"The Jerramungup School children conducted an experiment at the site that looked at the germination of stored seed using 'smoke water' technology"
The Gairdner River is 250 kilometres in length and it travels southeast through the Shire of Jerramungup into the Gordon Inlet adjacent to Bremer Bay. It flows during winter for a few days or weeks after very heavy or prolonged rainfall. Most years the flow is very low and is negligible in dry years. There are some permanent and ephemeral river pools along its length. At present 90% of the main river channel is fenced and the rest is secured in reserves.
In 1996 the Upper Gairdner Subregional Catchment Strategy was initiated, which resulted in 484 kilometres of fencing, 379 kilometres earthworks, 300 kilograms direct seeding and 300,000 seedlings being planted. The three year project was funded by the Natural Heritage Trust (NHT) and involved 61 landowners and 110,000 hectares. Carol Daniel of the Jerramungup Landcare Centre coordinated the project.
The issues being addressed by the strategy included:
As part of the strategy a highly degraded site was chosen for fencing and revegetation. The site was where the Gairdner River crossed Highway 1, just east of Jerramungup. It was highly visible to the public and would therefore be useful for raising community awareness of the project and would also improve the aesthetics of the site. The valley at this point is relatively steep and incised and has a granite basement. The original vegetation would have been yate (Eucalyptus occidentalis), sheoak (Allocasuarina) and wattle (Acacia species) with an understorey of native grasses and sedges.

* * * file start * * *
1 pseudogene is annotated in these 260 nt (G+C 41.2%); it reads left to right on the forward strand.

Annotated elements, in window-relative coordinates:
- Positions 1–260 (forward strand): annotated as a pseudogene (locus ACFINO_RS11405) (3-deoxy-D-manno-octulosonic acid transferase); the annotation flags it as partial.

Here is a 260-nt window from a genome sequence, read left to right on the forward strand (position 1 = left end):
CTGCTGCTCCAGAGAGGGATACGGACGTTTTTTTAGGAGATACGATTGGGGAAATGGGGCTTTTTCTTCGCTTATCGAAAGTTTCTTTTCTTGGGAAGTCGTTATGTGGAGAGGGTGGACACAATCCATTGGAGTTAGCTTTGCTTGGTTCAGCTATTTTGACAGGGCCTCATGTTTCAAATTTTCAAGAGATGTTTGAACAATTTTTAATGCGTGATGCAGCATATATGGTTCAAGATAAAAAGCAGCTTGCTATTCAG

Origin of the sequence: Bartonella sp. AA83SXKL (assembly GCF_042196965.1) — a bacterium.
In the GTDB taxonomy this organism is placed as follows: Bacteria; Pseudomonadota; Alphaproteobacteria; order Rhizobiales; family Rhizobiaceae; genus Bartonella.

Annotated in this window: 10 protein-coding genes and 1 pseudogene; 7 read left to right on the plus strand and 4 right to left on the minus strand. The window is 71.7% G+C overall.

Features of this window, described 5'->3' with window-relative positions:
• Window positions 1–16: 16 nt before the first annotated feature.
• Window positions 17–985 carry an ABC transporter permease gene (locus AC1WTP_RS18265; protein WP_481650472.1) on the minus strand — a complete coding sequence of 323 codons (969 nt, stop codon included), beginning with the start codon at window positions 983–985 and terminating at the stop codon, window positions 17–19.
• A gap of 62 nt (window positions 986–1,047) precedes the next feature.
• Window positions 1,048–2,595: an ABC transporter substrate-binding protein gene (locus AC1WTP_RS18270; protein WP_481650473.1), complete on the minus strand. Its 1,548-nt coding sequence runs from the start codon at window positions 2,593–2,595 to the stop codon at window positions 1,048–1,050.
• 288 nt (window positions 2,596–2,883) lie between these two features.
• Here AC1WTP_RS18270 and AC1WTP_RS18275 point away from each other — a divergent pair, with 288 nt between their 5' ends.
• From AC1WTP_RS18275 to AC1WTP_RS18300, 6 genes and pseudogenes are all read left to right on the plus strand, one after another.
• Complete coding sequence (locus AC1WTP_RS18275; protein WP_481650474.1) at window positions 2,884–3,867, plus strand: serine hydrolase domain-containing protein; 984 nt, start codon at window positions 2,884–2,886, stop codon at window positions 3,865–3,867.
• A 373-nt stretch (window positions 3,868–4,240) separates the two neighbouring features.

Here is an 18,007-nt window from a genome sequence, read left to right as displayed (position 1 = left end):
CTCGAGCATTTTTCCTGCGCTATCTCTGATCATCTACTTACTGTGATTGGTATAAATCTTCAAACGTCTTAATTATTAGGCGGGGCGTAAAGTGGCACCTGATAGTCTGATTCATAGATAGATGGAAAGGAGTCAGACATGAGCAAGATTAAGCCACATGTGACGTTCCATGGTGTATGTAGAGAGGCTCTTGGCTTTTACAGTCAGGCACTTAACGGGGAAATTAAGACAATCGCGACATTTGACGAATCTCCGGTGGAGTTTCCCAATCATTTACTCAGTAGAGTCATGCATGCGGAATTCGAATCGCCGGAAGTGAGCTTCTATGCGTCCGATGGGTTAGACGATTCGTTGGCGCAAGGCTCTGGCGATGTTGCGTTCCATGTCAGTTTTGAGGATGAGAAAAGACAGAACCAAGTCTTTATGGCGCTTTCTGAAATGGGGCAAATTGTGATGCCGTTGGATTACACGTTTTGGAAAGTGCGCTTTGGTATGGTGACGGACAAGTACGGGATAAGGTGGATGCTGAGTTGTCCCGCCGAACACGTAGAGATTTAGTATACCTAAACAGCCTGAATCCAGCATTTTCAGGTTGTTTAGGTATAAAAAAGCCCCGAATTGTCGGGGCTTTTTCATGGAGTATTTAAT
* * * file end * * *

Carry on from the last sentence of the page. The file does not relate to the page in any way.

In July 1996 Green Scene Nursery planted 46 000 seedlings in the riparian zone on either side of the Gairdner River bridge and Green Skills applied fertiliser during August 1996. The landowner, Rex Parsons, completed 7.5 kilometres of fencing, deep ripping to a depth of 600 mm. and weed spraying prior to the planting. After deep ripping, tithing was carried out to eliminate air pockets from the soil.
Local species were selected by Nathan McQuoid (Greening Western Australia - formerly Ranger in Charge, Fitzgerald River National Park) who visited a nearby reserve at Calyerup Rocks to establish what would have been growing at the site prior to clearing. Local seed was requested, where possible, from Green Scene Nursery.
The Jerramungup School children conducted an experiment at the site that looked at the germination of stored seed using 'smoke water' technology. They built a machine that produced smoked water and applied the water to the ground where there had been over 30 years of grazing. Nothing grew on any of the trial plots. An arboretum was established as part of the project and 20 species were planted close to the road.
The Outcomes and Observations
The vegetation is growing well and has benefited from summer rain. Carol Daniel said that much has been learned from the whole project and in the future more species would be included in the seed mix and direct seeding would be incorporated into the planting. She believes that the project has been a catalyst for landowners to continue their own revegetation and Rex Parsons has planted a further 10,000 seedlings each year on his property since the start of the project.